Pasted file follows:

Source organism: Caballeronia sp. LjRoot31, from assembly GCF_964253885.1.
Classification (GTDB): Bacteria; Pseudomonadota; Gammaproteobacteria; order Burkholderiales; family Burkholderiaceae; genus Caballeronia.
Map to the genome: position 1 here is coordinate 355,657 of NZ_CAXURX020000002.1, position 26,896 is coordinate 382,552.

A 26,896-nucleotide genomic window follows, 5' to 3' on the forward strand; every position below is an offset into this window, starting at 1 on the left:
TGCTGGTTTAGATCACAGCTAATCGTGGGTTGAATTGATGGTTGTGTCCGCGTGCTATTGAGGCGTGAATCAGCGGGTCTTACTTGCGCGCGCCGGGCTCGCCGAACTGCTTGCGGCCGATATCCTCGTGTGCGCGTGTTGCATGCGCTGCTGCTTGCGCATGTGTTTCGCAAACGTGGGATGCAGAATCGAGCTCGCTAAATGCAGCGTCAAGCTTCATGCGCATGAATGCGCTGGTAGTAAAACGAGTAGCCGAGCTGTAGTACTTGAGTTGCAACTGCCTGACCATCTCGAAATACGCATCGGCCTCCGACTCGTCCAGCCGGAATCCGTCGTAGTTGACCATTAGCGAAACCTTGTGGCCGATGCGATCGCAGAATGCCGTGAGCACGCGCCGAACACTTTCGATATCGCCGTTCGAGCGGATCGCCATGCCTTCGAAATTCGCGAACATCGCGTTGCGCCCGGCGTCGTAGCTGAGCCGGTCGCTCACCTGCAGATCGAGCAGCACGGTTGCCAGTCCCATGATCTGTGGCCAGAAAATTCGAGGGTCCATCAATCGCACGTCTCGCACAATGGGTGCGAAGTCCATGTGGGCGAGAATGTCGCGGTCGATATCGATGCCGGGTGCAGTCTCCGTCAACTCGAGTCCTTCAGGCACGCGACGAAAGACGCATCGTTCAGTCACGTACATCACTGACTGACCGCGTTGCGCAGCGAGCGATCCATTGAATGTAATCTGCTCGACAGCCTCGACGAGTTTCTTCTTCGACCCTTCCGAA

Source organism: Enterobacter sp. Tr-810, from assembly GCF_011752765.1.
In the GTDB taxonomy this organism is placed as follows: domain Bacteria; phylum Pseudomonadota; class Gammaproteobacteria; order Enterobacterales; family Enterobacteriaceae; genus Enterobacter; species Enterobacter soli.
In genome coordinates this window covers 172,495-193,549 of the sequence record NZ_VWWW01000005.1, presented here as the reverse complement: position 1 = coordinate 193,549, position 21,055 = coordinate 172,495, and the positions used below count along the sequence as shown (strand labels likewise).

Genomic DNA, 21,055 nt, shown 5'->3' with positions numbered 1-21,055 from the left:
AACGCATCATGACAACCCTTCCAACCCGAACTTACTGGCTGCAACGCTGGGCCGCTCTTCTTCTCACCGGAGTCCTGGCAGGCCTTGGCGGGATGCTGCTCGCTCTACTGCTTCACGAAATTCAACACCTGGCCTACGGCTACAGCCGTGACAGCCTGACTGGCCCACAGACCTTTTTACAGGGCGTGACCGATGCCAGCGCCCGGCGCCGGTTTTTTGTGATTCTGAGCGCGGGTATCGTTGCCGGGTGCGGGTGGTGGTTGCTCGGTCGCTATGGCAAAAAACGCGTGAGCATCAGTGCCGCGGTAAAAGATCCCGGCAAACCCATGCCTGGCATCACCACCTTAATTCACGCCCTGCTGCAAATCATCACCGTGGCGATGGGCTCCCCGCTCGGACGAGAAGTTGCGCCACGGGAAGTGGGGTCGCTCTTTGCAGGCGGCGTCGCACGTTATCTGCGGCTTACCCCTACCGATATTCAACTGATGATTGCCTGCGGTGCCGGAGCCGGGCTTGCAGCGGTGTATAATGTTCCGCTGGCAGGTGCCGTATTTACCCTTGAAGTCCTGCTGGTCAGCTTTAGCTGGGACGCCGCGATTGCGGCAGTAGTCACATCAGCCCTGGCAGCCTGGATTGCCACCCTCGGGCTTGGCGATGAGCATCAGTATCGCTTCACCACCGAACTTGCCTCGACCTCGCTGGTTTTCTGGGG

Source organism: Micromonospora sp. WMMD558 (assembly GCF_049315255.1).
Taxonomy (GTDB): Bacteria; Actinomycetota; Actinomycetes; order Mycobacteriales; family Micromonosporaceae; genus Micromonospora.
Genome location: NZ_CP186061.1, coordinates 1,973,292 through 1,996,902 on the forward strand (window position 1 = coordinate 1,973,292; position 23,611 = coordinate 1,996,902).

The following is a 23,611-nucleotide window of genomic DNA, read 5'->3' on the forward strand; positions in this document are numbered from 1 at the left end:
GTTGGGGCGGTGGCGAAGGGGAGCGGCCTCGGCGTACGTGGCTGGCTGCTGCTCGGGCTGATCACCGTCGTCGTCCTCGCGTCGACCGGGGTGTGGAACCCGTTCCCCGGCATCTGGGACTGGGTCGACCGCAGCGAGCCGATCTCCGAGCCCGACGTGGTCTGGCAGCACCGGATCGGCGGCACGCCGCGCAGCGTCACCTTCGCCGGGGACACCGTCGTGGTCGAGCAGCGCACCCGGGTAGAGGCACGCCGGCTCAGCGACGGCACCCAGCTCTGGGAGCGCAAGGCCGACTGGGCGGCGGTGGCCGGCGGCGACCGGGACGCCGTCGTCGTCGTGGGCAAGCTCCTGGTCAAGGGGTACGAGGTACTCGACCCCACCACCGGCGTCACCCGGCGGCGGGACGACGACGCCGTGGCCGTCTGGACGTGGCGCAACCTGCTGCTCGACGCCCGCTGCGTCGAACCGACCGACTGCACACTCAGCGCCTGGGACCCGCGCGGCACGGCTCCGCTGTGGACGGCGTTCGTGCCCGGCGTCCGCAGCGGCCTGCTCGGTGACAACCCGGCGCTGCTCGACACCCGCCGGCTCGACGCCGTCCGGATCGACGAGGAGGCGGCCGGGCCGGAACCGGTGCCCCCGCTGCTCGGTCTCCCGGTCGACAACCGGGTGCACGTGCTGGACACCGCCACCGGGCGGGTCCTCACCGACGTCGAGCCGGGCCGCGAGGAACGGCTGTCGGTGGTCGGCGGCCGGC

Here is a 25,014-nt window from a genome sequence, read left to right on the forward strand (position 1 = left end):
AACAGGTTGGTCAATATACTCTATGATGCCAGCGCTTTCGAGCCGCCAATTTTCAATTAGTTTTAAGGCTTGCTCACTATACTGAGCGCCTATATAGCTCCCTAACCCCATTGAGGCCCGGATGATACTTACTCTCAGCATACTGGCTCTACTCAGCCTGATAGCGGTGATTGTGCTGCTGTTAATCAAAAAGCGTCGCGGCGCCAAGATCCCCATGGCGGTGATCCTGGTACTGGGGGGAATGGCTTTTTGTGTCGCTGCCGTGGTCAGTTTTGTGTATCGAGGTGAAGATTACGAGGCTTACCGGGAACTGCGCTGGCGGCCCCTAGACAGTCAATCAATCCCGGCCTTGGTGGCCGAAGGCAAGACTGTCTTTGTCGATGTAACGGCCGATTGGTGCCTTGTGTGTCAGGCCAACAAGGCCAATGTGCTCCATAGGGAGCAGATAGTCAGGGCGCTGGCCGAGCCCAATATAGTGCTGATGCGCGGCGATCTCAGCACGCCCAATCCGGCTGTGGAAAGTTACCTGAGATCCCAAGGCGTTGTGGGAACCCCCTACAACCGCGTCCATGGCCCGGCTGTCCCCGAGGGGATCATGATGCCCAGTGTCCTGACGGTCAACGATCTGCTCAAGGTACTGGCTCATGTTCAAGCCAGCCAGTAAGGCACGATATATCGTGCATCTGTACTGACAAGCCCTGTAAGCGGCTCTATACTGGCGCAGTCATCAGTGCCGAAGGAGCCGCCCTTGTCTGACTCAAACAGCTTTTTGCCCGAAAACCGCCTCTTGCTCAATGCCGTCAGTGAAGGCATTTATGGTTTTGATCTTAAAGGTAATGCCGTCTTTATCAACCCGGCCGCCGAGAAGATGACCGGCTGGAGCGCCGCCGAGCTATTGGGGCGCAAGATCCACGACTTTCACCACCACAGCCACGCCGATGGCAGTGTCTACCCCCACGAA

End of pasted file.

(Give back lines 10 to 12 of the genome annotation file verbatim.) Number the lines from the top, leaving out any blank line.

AACGCATCATGACAACCCTTCCAACCCGAACTTACTGGCTGCAACGCTGGGCCGCTCTTCTTCTCACCGGAGTCCTGGCAGGCCTTGGCGGGATGCTGCTCGCTCTACTGCTTCACGAAATTCAACACCTGGCCTACGGCTACAGCCGTGACAGCCTGACTGGCCCACAGACCTTTTTACAGGGCGTGACCGATGCCAGCGCCCGGCGCCGGTTTTTTGTGATTCTGAGCGCGGGTATCGTTGCCGGGTGCGGGTGGTGGTTGCTCGGTCGCTATGGCAAAAAACGCGTGAGCATCAGTGCCGCGGTAAAAGATCCCGGCAAACCCATGCCTGGCATCACCACCTTAATTCACGCCCTGCTGCAAATCATCACCGTGGCGATGGGCTCCCCGCTCGGACGAGAAGTTGCGCCACGGGAAGTGGGGTCGCTCTTTGCAGGCGGCGTCGCACGTTATCTGCGGCTTACCCCTACCGATATTCAACTGATGATTGCCTGCGGTGCCGGAGCCGGGCTTGCAGCGGTGTATAATGTTCCGCTGGCAGGTGCCGTATTTACCCTTGAAGTCCTGCTGGTCAGCTTTAGCTGGGACGCCGCGATTGCGGCAGTAGTCACATCAGCCCTGGCAGCCTGGATTGCCACCCTCGGGCTTGGCGATGAGCATCAGTATCGCTTCACCACCGAACTTGCCTCGACCTCGCTGGTTTTCTGGGG

Source organism: Micromonospora sp. WMMD558 (assembly GCF_049315255.1).
Taxonomy (GTDB): Bacteria; Actinomycetota; Actinomycetes; order Mycobacteriales; family Micromonosporaceae; genus Micromonospora.